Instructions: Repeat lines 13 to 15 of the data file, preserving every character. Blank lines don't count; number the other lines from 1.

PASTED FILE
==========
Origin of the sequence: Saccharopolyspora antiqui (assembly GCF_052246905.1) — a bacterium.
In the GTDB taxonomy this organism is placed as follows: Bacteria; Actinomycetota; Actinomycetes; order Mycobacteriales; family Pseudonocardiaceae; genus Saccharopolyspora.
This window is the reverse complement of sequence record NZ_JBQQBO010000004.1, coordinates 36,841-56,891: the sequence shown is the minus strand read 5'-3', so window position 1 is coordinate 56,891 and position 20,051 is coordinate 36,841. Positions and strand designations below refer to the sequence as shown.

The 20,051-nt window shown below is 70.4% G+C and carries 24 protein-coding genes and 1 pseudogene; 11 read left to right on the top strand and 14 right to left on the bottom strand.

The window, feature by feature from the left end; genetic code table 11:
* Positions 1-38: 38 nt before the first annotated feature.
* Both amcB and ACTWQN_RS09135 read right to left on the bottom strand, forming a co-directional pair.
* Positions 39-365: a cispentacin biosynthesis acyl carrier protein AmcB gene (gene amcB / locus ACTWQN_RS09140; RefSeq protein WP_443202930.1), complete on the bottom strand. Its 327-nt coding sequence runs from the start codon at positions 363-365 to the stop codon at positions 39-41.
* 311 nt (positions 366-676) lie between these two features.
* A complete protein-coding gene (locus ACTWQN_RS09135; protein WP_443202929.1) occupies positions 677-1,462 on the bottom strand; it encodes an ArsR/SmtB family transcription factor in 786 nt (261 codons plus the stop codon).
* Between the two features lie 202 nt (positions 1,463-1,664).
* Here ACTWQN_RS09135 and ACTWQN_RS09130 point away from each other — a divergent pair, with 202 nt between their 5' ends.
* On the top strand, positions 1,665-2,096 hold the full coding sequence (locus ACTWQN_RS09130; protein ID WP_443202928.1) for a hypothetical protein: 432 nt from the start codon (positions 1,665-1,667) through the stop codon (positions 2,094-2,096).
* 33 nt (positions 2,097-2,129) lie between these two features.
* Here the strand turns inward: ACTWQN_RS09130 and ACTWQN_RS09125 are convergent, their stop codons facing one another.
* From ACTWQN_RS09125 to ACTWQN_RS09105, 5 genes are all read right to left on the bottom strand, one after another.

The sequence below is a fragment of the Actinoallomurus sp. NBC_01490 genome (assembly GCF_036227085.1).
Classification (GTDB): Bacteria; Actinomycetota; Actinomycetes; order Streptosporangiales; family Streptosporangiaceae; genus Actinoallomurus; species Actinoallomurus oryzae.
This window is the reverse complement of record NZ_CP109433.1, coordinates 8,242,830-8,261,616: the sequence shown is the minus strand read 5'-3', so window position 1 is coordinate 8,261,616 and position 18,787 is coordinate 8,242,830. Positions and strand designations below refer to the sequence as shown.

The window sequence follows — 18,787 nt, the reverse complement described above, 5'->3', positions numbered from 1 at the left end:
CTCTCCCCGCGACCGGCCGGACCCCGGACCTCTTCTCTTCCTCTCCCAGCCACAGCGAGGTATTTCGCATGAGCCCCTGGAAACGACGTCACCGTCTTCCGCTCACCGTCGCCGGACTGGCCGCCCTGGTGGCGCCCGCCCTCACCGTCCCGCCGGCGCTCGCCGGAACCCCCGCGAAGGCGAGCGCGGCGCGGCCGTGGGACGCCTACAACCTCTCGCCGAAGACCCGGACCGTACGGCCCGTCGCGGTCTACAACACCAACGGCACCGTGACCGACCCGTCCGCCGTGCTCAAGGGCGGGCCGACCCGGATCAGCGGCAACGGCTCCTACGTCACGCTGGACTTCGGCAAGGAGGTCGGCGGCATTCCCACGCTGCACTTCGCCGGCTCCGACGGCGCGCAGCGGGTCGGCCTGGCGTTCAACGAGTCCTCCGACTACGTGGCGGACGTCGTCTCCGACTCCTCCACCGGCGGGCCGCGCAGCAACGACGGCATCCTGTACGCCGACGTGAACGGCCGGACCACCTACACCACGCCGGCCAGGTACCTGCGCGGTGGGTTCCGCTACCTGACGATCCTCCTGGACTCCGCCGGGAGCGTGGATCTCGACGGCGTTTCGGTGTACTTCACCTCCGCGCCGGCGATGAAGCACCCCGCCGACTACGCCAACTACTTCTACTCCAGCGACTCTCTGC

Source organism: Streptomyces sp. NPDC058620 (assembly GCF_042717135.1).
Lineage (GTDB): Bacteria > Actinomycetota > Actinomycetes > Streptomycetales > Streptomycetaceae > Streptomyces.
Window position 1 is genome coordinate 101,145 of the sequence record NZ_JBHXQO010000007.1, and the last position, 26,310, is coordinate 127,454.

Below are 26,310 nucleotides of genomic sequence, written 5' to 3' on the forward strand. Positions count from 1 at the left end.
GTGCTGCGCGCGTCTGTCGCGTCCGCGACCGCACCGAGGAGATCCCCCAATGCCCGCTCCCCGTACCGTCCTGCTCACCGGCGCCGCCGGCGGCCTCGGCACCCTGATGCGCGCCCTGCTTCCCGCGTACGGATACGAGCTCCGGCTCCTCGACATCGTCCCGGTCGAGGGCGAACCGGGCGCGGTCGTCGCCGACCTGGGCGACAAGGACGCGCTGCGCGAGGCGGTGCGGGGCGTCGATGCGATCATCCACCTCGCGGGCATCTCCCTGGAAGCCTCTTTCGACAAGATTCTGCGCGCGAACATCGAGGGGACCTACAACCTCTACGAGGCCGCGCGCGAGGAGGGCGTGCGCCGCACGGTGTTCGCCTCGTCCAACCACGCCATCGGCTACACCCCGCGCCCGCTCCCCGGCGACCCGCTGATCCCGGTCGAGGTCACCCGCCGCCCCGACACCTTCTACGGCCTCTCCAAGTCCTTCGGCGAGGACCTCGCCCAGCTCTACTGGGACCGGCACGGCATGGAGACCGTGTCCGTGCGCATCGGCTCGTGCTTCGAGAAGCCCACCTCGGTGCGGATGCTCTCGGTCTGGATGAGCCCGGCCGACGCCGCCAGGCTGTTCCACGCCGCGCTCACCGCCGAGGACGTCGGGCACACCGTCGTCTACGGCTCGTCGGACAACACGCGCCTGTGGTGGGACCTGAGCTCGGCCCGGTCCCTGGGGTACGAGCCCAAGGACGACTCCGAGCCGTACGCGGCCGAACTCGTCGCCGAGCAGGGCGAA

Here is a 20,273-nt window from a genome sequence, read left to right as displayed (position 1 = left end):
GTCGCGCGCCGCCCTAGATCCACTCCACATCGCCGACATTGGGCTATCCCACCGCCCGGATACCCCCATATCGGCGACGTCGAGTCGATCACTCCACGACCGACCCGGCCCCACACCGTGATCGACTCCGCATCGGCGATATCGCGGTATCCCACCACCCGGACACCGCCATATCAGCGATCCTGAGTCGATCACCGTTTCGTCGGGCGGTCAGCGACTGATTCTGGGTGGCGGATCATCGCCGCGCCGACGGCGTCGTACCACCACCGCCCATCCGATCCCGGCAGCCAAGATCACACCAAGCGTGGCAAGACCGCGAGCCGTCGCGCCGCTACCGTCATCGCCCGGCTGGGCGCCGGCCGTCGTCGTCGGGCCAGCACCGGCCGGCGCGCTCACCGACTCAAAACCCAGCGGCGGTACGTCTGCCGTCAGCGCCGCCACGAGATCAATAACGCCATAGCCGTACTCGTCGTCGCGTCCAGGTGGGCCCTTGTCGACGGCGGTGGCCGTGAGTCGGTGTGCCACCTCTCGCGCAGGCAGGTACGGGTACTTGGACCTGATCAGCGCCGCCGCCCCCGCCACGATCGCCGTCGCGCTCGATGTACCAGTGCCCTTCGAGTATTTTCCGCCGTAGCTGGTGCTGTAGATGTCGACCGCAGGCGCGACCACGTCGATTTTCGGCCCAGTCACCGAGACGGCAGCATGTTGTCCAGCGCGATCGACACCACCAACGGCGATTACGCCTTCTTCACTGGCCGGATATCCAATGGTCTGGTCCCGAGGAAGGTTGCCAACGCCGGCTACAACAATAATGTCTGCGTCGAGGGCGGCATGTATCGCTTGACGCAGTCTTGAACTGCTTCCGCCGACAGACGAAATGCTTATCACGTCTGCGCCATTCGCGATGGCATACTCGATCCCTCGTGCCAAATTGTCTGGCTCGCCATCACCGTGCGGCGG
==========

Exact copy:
* On the top strand, positions 1,665-2,096 hold the full coding sequence (locus ACTWQN_RS09130; protein ID WP_443202928.1) for a hypothetical protein: 432 nt from the start codon (positions 1,665-1,667) through the stop codon (positions 2,094-2,096).
* 33 nt (positions 2,097-2,129) lie between these two features.
* Here the strand turns inward: ACTWQN_RS09130 and ACTWQN_RS09125 are convergent, their stop codons facing one another.